And Butch had bottomed out and found himself parking cars at the casinos for his dad.
Butch had the gene. A long line of family members who were alcoholics. Unfortunately, the early 80’s was the height of cocaine use in America.
Butch had an idea to put his own lyrics to the theme song from the Munsters TV show. It was called “Whatever Happened to Eddie.”
He had a rough demo done in someone’s living room.
This seemed like a real opportunity for me at the time.
It took about two months to put the project together. We recorded the music using session players and me on bass.
The problem, which seemed miniscule at the start, turned out to be a large issue later one.
Butch couldn’t play an instrument and he couldn’t sing.
I put together a phony band around him. They were all musicians. One of them, Brent Black, sang the vocals. It was sort of a Milli Vanilli thing.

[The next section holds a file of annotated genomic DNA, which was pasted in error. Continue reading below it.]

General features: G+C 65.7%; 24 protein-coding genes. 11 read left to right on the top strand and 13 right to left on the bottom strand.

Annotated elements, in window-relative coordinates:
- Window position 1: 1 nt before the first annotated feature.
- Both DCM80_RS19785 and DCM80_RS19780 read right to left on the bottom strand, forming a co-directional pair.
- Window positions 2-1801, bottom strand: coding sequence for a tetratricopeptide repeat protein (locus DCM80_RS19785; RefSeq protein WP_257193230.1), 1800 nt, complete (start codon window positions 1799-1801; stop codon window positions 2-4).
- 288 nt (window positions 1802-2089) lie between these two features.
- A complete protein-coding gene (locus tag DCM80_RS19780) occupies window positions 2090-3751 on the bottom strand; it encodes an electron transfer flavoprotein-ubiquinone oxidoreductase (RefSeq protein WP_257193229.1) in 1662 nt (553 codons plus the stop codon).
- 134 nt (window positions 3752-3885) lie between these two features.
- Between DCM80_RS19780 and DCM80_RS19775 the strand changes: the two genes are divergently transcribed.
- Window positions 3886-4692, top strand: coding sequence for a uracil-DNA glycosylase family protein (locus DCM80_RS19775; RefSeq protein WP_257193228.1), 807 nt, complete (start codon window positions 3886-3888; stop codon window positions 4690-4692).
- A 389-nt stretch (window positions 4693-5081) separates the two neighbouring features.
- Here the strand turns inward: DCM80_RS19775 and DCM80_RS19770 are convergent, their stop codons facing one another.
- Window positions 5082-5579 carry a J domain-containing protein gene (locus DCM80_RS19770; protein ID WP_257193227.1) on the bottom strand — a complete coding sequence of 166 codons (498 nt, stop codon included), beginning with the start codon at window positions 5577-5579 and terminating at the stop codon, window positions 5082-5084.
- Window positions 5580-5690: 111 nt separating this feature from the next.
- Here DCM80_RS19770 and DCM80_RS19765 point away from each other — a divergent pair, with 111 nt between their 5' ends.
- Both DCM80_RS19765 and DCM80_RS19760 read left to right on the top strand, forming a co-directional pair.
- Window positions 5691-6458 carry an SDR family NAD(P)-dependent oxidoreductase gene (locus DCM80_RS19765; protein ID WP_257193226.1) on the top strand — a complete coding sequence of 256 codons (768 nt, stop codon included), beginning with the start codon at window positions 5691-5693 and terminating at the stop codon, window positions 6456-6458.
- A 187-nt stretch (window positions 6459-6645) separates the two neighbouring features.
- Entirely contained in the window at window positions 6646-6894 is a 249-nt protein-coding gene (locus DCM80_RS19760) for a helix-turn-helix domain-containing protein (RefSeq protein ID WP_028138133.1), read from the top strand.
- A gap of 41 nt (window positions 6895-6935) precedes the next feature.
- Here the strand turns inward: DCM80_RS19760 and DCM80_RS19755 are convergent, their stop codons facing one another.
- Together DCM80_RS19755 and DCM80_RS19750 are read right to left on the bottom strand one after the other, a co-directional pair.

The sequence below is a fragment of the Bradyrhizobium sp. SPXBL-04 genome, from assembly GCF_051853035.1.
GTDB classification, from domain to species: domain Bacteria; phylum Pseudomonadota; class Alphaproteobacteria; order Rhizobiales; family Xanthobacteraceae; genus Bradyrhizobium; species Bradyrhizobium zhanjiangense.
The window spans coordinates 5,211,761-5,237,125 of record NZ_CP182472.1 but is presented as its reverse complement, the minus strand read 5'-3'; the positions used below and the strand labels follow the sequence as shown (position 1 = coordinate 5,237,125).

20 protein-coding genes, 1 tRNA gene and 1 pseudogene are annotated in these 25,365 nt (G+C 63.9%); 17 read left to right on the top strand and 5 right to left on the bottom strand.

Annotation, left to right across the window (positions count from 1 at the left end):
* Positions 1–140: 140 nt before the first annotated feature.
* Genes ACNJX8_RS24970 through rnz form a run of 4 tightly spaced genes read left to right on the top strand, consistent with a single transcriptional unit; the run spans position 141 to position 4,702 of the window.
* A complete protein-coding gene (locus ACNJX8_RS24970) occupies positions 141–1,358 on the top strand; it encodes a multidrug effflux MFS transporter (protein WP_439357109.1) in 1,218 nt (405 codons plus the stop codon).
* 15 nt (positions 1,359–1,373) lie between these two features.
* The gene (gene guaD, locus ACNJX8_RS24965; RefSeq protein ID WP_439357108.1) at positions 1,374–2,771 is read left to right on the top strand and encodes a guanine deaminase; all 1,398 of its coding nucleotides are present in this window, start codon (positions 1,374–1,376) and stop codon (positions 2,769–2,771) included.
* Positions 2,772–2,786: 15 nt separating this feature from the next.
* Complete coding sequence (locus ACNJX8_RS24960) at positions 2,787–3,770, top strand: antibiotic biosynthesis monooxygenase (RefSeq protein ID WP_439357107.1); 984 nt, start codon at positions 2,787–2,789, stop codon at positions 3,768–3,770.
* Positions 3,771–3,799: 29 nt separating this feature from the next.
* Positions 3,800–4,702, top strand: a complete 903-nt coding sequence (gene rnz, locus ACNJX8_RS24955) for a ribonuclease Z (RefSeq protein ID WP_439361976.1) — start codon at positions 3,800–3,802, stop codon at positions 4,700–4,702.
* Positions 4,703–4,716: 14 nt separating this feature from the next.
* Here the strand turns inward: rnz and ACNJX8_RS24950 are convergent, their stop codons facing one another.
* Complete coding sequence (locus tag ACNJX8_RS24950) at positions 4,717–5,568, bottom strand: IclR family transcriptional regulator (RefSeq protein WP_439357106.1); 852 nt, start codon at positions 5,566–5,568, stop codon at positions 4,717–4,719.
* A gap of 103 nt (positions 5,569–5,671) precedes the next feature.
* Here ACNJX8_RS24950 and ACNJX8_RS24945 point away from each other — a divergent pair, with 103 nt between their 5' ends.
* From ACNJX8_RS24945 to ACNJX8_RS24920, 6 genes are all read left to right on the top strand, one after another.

The B side was a song that Brent wrote.
The PR campaign was the real pain in the ass. The band was called Eddie and the Monsters. Butch wore make up. And so did the band.
After doing a lot of PR photos, we geared up to make a music video. Remember, this was 1983. The same time that MTV took off.
So we were treading on new territory.
The day before the shoot, there was no script. So that night, I spent an hour writing the script. I had 33 scenes. And the song was only 2 minutes long.
A friend put me in touch with the now famous cinematographer Marvin Rush. He agreed to do the shoot for free. It took 3 separate shoots to complete the video.
Meanwhile, my job was to keep Butch sober. This was a first for me. In Curved Air, my early job was to keep the chick singer alive while she detoxed from her heroin addiction.
But Butch had no intentions of quitting demon rum.
The project lasted almost two years. I have a shit load of outrageous stories associated with this project and I’ve told most of them here already. So I will try to bring some new material to the table.
To be continued…
Categories: CIGAR REVIEWS